Sunday, April 2, 2017

Beef & Boards Dinner Theatre sparkles in new production of 'My Fair Lady'

George Bernard Shaw's anti-romantic inclinations made the adaptation of his play "Pygmalion" almost a countercultural project in the 1950s, when musical comedy was exclusively in the grip of a couple's love winning out over obstacles. Yet "My Fair Lady" became a major hit on the strength of the wit and verve of Alan Jay Lerner's book and lyrics and Frederick Loewe's enchanting music. The show's qualities are confirmed when it enjoys such a spirited revival as the one Beef & Boards Dinner Theatre opened last week.

First meeting: Eliza  Doolittle tries to persuade Henry Higins to buy a flower.
As seen Saturday night, the production benefits from the savvy of Eddie Curry, who also plays Alfred P. Doolittle. Thus Curry: B&B's artistic director, finesses the formidable challenge of shaping a show in which he's also a star. This "My Fair Lady" has little of B&B's overemphasis on getting everything across with a bang, and yet the production had plenty of sparkle while staying within the captivating 60-year-old idiom of Shaw-turned-Broadway.

Kimberly Doreen Burns plays Eliza Doolittle with trim command of all aspects of the role. Handling the character's learned elegance with aplomb, she at first wailed feistily as the Cockney flower girl noticed by phoneticist Henry Higgins outside Covent Garden, where London's urban classes used to pass one another over a century ago largely uninvolved with the other's existence. That's why Higgins' note-taking attracts her suspicion, and from that point on their mutual attraction — wholly unconventional and labored — is sealed.

Burns effects a capable partnership with David Schmittou as Higgins, who establishes the characterization indelibly in his first song, "Why Can't the English," then his ode to misogyny, "I'm an Ordinary Man." Despite a snobbish aversion to lower-class dialects and colloquialisms, he is scientifically fascinated by them. The painstaking effort to pull Eliza out of her milieu into the upper class through a focus on elocution and etiquette speaks to Shaw's interest in attacking the English class system as he found it in the Edwardian era. In the musical, it's all summed up in the song "The Rain in Spain," delightfully staged here.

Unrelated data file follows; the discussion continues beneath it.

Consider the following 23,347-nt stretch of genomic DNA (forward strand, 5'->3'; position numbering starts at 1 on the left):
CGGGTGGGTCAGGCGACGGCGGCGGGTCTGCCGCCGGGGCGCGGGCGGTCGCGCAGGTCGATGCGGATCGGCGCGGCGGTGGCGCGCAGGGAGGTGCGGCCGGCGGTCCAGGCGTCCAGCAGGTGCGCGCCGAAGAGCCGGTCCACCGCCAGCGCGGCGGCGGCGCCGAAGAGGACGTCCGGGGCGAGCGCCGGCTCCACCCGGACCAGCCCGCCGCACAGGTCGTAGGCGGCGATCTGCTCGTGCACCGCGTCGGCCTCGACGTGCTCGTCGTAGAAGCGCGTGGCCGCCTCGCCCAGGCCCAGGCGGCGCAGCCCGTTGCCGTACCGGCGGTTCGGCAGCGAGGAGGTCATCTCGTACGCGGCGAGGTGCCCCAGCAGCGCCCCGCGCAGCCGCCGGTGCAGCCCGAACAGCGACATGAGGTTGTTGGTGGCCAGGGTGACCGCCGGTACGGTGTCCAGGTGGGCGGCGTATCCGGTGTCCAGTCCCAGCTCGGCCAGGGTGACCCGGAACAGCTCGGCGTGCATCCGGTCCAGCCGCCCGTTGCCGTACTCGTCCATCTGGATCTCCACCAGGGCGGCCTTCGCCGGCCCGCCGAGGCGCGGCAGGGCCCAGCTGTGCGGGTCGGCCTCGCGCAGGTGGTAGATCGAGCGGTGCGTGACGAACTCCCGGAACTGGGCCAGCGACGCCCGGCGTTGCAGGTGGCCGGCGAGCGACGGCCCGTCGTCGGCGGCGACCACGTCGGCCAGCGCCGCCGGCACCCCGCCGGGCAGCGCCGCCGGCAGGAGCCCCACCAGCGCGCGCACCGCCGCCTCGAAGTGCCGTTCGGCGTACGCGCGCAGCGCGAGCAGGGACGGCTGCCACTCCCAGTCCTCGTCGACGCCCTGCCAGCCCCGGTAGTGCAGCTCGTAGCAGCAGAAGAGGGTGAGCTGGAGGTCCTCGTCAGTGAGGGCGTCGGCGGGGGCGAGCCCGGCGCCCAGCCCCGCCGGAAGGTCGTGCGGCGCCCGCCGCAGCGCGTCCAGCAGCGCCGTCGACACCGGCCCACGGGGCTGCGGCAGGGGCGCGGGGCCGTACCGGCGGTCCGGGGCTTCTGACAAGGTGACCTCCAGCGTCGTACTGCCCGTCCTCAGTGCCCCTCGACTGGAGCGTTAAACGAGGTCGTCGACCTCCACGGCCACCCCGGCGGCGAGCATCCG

What Lerner and Loewe accomplished in "My Fair Lady" was to take the somewhat bloodless quality of Higgins' social engineering and give it a tinge of romance. The ending, though I overheard it judged unsatisfactory by one patron leaving the theater Saturday, deftly compromises between Higgins' dismissive Q.E.D. at the experiment's conclusion and the charismatic pull of the creature he has fashioned and is inclined to take exclusive credit for. But he finally recognizes the raw material he had to work with contributed conclusively to the experiment's success.

This Eliza is fully his equal in pluck and self-assertion. Burns' singing of "Without You" late in the second act is the perfect set-up for Schmittou's expression of Higgins' second thoughts in a wistfully sung "I've Grown Accustomed to Her Face." Burns had established vocally the vigor of her characterization with "Show Me," her demand of suitor Freddy Eynsford-Hill, and in two earlier versions of Eliza's "revenge aria," "Just You Wait."  If only the chemistry between Burns and Herb Porter as Freddy had been been more catalytic, the odd Freddy-Eliza-Higgins triangle would have been perfectly proportioned. Porter sang "On the Street Where You Live" with plenty of feeling, but otherwise Freddy's interaction with Eliza had little magic.

Newly wealthy Alfred P. Doolittle (Eddie Curry) urges his friends to get him to the church on time.
As fellow linguist Colonel Pickering, Mark Goetzinger contributed a genial, laid-back counterweight to Higgins' single-minded severity. Kelsee B. Hankins as Mrs. Pearce displayed the needed stabilizing influence on Higgins' transformational household.

Ron Morgan's choreography made something extra special of the reprise of "With a Little Bit of Luck," a number properly centered upon Curry's broadly played, eye-popping portrayal of Eliza's father, the suitably surnamed Doolittle. "Get Me to the Church on Time" likewise put the old rascal at center stage, though the tune lies too low for Curry to handle every phrase comfortably. Production values were high and sustained, however.

The ingenuity of Michael Layton's set design was mostly lavished upon Higgins' study. Other settings begged for more exercise of audience imagination, especially the pillars on fabric (sometimes together, sometimes separated) intended to represent the exterior of Covent Garden. What B&B manages quickly in the way of set changes on its cozy stage is nonetheless worth kudos.

Ryan Koharchik's lighting design was particularly apt for the dramatically ambiguous final scene. Follow spots unfailingly guided attention during the ensemble numbers. In addition to the display of imagination that went into outfitting Eliza, Jimm Halliday understandably allowed his costuming notions to run riot in the scene at Ascot, an English institution whose real-life splendor has made posh, attention-getting attire almost as important as the horse race.




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